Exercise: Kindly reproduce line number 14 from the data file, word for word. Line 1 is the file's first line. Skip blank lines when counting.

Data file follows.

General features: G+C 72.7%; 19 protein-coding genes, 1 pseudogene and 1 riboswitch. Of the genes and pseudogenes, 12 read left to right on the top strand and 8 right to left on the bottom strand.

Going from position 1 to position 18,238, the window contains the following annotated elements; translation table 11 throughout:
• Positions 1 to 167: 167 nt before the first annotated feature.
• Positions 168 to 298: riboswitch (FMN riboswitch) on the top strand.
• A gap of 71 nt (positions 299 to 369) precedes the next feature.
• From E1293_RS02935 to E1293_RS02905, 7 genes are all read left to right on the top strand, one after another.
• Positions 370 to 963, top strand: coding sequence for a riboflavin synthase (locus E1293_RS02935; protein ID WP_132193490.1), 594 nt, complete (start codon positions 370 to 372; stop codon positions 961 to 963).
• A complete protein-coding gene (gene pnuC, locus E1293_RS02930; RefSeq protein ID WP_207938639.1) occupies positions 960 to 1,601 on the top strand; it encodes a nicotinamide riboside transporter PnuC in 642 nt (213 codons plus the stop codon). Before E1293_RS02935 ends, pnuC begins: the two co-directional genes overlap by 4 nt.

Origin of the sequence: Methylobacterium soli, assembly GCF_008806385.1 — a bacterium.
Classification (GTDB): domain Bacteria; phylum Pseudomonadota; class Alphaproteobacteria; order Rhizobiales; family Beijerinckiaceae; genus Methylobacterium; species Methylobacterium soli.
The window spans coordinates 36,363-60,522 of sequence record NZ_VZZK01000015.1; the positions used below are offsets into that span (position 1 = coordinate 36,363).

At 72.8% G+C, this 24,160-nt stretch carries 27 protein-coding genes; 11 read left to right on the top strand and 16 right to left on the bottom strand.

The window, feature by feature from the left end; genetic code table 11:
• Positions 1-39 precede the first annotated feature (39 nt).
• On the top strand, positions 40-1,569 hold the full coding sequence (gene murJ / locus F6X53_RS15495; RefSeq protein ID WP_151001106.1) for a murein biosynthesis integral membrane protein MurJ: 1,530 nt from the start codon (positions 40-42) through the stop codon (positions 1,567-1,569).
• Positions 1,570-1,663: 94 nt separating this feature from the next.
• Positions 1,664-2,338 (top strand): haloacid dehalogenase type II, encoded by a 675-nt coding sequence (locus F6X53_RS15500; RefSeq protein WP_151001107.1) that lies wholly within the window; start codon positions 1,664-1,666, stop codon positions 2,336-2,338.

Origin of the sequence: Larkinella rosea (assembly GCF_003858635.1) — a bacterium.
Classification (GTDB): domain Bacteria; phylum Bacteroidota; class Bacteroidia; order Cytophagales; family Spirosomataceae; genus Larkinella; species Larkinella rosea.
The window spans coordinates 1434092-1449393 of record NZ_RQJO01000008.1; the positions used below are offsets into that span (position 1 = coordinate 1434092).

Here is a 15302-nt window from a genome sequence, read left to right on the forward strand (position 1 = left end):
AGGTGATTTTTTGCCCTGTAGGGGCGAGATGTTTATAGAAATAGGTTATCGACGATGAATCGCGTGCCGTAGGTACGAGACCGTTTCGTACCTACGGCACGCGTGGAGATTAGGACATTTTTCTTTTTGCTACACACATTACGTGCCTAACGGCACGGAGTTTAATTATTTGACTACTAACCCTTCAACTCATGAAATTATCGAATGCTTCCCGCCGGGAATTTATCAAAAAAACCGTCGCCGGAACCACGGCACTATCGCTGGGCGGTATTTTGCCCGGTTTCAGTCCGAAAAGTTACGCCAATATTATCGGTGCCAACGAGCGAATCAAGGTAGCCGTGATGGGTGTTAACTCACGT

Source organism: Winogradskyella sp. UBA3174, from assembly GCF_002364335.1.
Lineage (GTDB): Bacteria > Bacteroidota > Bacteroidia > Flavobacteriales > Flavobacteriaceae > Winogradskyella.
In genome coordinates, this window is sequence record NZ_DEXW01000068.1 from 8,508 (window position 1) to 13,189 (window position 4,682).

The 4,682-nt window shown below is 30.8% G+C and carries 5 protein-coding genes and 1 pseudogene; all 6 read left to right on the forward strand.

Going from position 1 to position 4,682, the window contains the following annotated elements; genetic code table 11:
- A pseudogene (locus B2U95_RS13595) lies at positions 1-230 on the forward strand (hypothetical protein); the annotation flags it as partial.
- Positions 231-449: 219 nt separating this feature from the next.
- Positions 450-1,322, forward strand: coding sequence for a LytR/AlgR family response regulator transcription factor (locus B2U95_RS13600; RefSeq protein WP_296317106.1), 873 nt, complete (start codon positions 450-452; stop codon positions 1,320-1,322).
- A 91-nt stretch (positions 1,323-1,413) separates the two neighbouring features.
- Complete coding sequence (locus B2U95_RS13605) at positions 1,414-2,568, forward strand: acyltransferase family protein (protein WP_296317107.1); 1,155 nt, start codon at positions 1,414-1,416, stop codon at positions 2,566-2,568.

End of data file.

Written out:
• Positions 1-39 precede the first annotated feature (39 nt).